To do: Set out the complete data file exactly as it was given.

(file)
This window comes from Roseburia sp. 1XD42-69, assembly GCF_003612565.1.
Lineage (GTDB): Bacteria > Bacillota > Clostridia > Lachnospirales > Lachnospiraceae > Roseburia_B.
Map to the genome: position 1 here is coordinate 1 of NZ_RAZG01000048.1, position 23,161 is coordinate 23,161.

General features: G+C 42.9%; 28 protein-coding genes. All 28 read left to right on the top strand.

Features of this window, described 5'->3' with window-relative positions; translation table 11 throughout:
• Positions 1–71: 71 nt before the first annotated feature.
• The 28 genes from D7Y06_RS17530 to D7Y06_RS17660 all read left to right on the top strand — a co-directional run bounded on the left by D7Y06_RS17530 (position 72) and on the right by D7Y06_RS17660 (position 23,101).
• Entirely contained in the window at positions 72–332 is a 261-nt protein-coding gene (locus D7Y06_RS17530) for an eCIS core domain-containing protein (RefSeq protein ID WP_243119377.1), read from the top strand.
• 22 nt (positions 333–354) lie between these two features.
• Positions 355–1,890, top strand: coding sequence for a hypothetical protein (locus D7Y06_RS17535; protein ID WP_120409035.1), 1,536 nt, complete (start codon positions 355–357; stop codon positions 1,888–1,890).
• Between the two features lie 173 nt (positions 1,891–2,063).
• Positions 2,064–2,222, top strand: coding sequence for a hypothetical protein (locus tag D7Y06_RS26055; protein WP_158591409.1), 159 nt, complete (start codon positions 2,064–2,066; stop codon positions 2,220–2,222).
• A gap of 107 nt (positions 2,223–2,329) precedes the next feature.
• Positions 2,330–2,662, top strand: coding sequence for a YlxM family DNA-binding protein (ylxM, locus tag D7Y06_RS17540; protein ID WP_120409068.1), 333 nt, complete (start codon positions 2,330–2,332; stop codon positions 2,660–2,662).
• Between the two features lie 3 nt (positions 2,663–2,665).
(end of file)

This window comes from Roseburia sp. 1XD42-69, assembly GCF_003612565.1.
Lineage (GTDB): Bacteria > Bacillota > Clostridia > Lachnospirales > Lachnospiraceae > Roseburia_B.
Map to the genome: position 1 here is coordinate 1 of NZ_RAZG01000048.1, position 23,161 is coordinate 23,161.

General features: G+C 42.9%; 28 protein-coding genes. All 28 read left to right on the top strand.

Features of this window, described 5'->3' with window-relative positions; translation table 11 throughout:
• Positions 1–71: 71 nt before the first annotated feature.
• The 28 genes from D7Y06_RS17530 to D7Y06_RS17660 all read left to right on the top strand — a co-directional run bounded on the left by D7Y06_RS17530 (position 72) and on the right by D7Y06_RS17660 (position 23,101).
• Entirely contained in the window at positions 72–332 is a 261-nt protein-coding gene (locus D7Y06_RS17530) for an eCIS core domain-containing protein (RefSeq protein ID WP_243119377.1), read from the top strand.
• 22 nt (positions 333–354) lie between these two features.
• Positions 355–1,890, top strand: coding sequence for a hypothetical protein (locus D7Y06_RS17535; protein ID WP_120409035.1), 1,536 nt, complete (start codon positions 355–357; stop codon positions 1,888–1,890).
• Between the two features lie 173 nt (positions 1,891–2,063).
• Positions 2,064–2,222, top strand: coding sequence for a hypothetical protein (locus tag D7Y06_RS26055; protein WP_158591409.1), 159 nt, complete (start codon positions 2,064–2,066; stop codon positions 2,220–2,222).
• A gap of 107 nt (positions 2,223–2,329) precedes the next feature.
• Positions 2,330–2,662, top strand: coding sequence for a YlxM family DNA-binding protein (ylxM, locus tag D7Y06_RS17540; protein ID WP_120409068.1), 333 nt, complete (start codon positions 2,330–2,332; stop codon positions 2,660–2,662).
• Between the two features lie 3 nt (positions 2,663–2,665).